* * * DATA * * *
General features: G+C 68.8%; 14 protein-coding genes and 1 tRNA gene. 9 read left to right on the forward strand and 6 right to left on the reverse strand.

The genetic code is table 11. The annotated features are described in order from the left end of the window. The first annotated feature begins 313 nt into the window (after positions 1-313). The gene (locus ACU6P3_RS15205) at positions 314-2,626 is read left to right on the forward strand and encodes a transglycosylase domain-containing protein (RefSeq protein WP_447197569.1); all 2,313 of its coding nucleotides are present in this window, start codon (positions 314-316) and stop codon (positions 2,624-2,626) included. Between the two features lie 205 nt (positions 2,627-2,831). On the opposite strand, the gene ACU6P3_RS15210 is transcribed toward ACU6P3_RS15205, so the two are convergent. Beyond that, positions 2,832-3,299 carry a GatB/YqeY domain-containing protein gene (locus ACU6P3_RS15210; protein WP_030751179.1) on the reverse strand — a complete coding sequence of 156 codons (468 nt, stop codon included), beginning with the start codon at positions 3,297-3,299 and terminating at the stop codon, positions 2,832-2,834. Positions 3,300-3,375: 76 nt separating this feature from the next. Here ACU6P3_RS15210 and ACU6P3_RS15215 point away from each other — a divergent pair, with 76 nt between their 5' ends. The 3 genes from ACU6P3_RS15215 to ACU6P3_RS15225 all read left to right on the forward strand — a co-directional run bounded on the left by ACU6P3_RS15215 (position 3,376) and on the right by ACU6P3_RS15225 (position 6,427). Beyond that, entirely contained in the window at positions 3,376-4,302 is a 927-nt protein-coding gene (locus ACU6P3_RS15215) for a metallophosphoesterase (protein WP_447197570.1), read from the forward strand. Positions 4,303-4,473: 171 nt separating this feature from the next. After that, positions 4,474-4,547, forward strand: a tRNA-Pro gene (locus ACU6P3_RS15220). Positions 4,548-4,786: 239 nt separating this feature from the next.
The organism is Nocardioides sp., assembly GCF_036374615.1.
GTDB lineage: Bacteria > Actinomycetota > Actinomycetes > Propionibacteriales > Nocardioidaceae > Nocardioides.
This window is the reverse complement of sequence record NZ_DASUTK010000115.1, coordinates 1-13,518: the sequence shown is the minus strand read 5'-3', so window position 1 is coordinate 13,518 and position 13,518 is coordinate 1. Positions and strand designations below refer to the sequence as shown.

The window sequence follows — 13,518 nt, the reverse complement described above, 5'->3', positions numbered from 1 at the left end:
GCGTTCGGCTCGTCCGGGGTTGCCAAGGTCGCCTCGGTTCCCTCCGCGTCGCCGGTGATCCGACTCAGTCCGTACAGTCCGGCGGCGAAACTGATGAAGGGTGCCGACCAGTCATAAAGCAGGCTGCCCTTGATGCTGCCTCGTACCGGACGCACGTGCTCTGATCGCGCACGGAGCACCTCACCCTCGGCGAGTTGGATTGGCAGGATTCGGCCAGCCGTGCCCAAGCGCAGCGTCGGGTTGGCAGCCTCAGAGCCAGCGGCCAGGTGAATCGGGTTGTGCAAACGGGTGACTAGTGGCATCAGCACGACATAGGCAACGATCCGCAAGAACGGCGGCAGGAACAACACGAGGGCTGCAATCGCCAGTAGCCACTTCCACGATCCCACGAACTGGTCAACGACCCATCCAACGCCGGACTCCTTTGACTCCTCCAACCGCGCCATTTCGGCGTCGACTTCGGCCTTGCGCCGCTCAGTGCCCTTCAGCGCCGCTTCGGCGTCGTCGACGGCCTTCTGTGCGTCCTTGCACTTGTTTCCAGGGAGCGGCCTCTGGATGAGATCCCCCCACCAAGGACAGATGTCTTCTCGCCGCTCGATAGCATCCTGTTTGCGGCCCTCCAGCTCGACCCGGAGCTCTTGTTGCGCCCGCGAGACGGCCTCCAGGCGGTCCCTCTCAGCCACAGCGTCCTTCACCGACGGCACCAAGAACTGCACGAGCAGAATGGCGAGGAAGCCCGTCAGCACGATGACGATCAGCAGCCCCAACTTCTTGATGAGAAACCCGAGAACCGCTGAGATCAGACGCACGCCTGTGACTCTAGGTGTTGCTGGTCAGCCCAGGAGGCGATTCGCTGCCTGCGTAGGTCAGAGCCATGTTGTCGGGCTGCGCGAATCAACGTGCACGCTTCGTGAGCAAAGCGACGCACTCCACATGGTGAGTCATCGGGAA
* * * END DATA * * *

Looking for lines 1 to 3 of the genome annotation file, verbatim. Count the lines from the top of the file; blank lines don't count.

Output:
General features: G+C 68.8%; 14 protein-coding genes and 1 tRNA gene. 9 read left to right on the forward strand and 6 right to left on the reverse strand.

The genetic code is table 11. The annotated features are described in order from the left end of the window. The first annotated feature begins 313 nt into the window (after positions 1-313). The gene (locus ACU6P3_RS15205) at positions 314-2,626 is read left to right on the forward strand and encodes a transglycosylase domain-containing protein (RefSeq protein WP_447197569.1); all 2,313 of its coding nucleotides are present in this window, start codon (positions 314-316) and stop codon (positions 2,624-2,626) included. Between the two features lie 205 nt (positions 2,627-2,831). On the opposite strand, the gene ACU6P3_RS15210 is transcribed toward ACU6P3_RS15205, so the two are convergent. Beyond that, positions 2,832-3,299 carry a GatB/YqeY domain-containing protein gene (locus ACU6P3_RS15210; protein WP_030751179.1) on the reverse strand — a complete coding sequence of 156 codons (468 nt, stop codon included), beginning with the start codon at positions 3,297-3,299 and terminating at the stop codon, positions 2,832-2,834. Positions 3,300-3,375: 76 nt separating this feature from the next. Here ACU6P3_RS15210 and ACU6P3_RS15215 point away from each other — a divergent pair, with 76 nt between their 5' ends. The 3 genes from ACU6P3_RS15215 to ACU6P3_RS15225 all read left to right on the forward strand — a co-directional run bounded on the left by ACU6P3_RS15215 (position 3,376) and on the right by ACU6P3_RS15225 (position 6,427). Beyond that, entirely contained in the window at positions 3,376-4,302 is a 927-nt protein-coding gene (locus ACU6P3_RS15215) for a metallophosphoesterase (protein WP_447197570.1), read from the forward strand. Positions 4,303-4,473: 171 nt separating this feature from the next. After that, positions 4,474-4,547, forward strand: a tRNA-Pro gene (locus ACU6P3_RS15220). Positions 4,548-4,786: 239 nt separating this feature from the next.
The organism is Nocardioides sp., assembly GCF_036374615.1.